View any kind of document on your Treo

Here’s a clever way that I think you can view just about any type of document format on your Treo.

  1. Use PDFCreator on your Windows PC to create a virtual printer that generates PDF files (I have heard that Mac OS X has built-in capability to do this?). Use Print in your application to generate a PDF file.
  2. Use Adobe Reader for Palm OS to sync the .pdf file over to your Treo.

Also posted at Treo Addicts.

Cingular Wireless Xpress Mail Personal Edition

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Since I’ve gotten my Treo 650, I’ve wondered how I could read my work email (not because I absolutely need to, but because it could come in handy on occasion). Reading my personal Yahoo! Mail with VersaMail was easy, but my work email IMAP server lies behind a firewall. On my desktop, I can use either VPN or ssh with port forwarding, but on the Palm there are few ssh clients (TuSSH and pssh are the only ones I know of) and neither of them support port forwarding and there are few VPN clients (Mergic and anthaVPN) and they cost money (although these let you do more than just email).

And then I stumbled upon Cingular Xpress Mail Personal Edition. Based on technology from SEVEN Networks, this product allows you to access corporate email (including Microsoft Exchange, Lotus Domino, Novell GroupWise, POP3 /IMAP4, corporate directories and calendars) . Cingular offers Xpress Mail Personal Edition for free. Sprint offers the SEVEN technology as Sprint PCS Business Connection.

This software works through a clever trick. The way it works is that you download and install a Windows client program that run on a PC that is behind the firewall or that has access to your network through VPN or ssh port forward (I installed the program on a home PC that has access to my IMAP server through an ssh port forward). This program pulls email from Exchange, Domino, GroupWise, POP, IMAP, etc… and then sends it, encrypted, to a Cingular server (note that if you’re paranoid about the security of your data, you might want to investigate a bit more and find out about the quality of the encryption). Now your phone can easily get at it through the Xpress Mail Palm program (as far as I can tell, you must use this program – I don’t think you can use another program like VersaMail, Snapper, or Chatter). Another feature gives you Web access to all of the above at The beauty of this trick is that you don’t even need to get your IS department involved, although they themselves might get involved if they notice that you are sending your data outside of the firewall and that is against corporate policy. 🙂 If that is the case, then your IS department may be interested in a more centrally controlled method of access and there is in fact an Enterprise Edition of this software, although I haven’t tried it. And another common solution is GoodLink.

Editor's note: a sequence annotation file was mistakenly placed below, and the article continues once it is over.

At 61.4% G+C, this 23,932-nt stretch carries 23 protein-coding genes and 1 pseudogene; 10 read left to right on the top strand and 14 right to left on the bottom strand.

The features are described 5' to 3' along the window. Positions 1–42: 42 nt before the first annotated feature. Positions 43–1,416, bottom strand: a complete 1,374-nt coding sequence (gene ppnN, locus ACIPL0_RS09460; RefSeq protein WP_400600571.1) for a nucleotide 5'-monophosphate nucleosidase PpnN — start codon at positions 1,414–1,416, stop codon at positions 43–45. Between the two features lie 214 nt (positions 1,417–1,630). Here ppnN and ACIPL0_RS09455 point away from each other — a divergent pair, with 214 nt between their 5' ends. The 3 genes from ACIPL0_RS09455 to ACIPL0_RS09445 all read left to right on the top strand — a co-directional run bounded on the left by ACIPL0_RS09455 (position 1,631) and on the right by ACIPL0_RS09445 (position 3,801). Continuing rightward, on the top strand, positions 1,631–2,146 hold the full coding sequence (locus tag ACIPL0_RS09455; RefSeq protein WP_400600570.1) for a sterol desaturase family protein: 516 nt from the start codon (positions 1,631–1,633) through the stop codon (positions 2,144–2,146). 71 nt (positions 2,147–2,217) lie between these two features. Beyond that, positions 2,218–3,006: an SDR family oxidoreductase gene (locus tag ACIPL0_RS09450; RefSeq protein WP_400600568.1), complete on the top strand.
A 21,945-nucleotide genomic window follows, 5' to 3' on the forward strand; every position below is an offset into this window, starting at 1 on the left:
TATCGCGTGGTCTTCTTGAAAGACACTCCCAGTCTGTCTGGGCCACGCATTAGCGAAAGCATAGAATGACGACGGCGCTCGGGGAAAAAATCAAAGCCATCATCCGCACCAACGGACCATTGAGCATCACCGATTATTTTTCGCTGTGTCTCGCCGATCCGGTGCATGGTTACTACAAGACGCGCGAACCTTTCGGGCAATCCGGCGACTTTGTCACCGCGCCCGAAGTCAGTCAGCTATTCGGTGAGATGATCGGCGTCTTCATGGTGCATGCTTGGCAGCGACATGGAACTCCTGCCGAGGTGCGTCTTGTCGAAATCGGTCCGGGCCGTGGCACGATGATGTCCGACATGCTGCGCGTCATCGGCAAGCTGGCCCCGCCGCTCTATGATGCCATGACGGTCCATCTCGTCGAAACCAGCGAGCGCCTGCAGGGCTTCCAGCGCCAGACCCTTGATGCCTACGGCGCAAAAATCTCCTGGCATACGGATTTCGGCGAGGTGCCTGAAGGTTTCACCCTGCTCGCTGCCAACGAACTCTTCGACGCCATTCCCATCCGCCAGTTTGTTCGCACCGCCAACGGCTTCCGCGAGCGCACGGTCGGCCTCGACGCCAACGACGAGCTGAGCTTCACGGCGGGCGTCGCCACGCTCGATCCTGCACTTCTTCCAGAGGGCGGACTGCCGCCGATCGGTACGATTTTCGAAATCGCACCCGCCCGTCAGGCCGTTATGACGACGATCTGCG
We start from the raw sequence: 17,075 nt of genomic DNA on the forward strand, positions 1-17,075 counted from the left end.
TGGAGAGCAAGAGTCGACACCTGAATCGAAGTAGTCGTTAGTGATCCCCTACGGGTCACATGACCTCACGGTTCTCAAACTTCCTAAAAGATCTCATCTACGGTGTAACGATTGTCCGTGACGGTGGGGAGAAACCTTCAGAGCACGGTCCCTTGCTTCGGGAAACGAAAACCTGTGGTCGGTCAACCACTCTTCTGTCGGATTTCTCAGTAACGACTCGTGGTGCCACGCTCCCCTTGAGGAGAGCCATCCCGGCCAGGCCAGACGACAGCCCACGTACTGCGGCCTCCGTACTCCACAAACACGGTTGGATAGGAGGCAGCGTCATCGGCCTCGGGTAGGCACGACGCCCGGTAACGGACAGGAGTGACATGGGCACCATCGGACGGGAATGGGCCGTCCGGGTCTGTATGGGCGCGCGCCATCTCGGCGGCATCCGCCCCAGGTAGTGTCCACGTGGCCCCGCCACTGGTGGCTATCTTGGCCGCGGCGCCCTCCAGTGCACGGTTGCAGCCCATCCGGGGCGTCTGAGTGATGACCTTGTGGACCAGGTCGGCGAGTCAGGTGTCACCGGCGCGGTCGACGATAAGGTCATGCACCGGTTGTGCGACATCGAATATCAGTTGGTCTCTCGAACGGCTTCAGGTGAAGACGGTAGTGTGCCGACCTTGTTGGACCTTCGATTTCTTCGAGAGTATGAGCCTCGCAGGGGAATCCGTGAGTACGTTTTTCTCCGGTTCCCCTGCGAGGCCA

I have Xpress Mail setup right now to fetch my corporate email as well as email from Yahoo! Mail and it also is giving me access to my D:\My Documents directory on my home PC, a feature which could also be handy in a pinch. I just looked at a few text files, but presumably you could download a Word or Excel document and view it with Documents To Go.

I also posted this at Treo Addicts.

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treo Addicts

treo Addicts (tA) is a great new site for all things Treo – reviews, discussion boards, etc…. In particular, I like the Freeware of the Day and Mobile Site of the Day, which help you discover new stuff that you haven’t heard about before.

Just as I began adding treo Addicts to my favorites, chief Treo addict cyberhomie IM’d me this morning and asked if I would be interested in contributing.

So I’ll probably do a post or two on there before I leave for Europe on Tuesday and then there will be nothing on there or here until mid June.

P.S.: cyberhomie mentioned that Apple Addicts will be going live soon for those of you Mac fans. I myself am contemplating a PowerBook and thus this site might be destined to become one of my favorites.

Ruby Resources

I’ve been trying to learn a bit more about the Ruby programming language. It’s been going very slowly since I don’t have a lot of time to devote to it, but here are some of the resources that were given to me by a colleage who is into Ruby:

I normally refer to the Pragmatic Programmer’s Guide — The online one is the 1st edition; there’s a 2nd edition, which I don’t think is available online. Also, if you’re kinda fine with spending too much time, the Poignant Guide is kinda fun —

Also, I have a few Ruby presentations online:

As for Rails, I’d recommend a tutorial like the one on onlamp: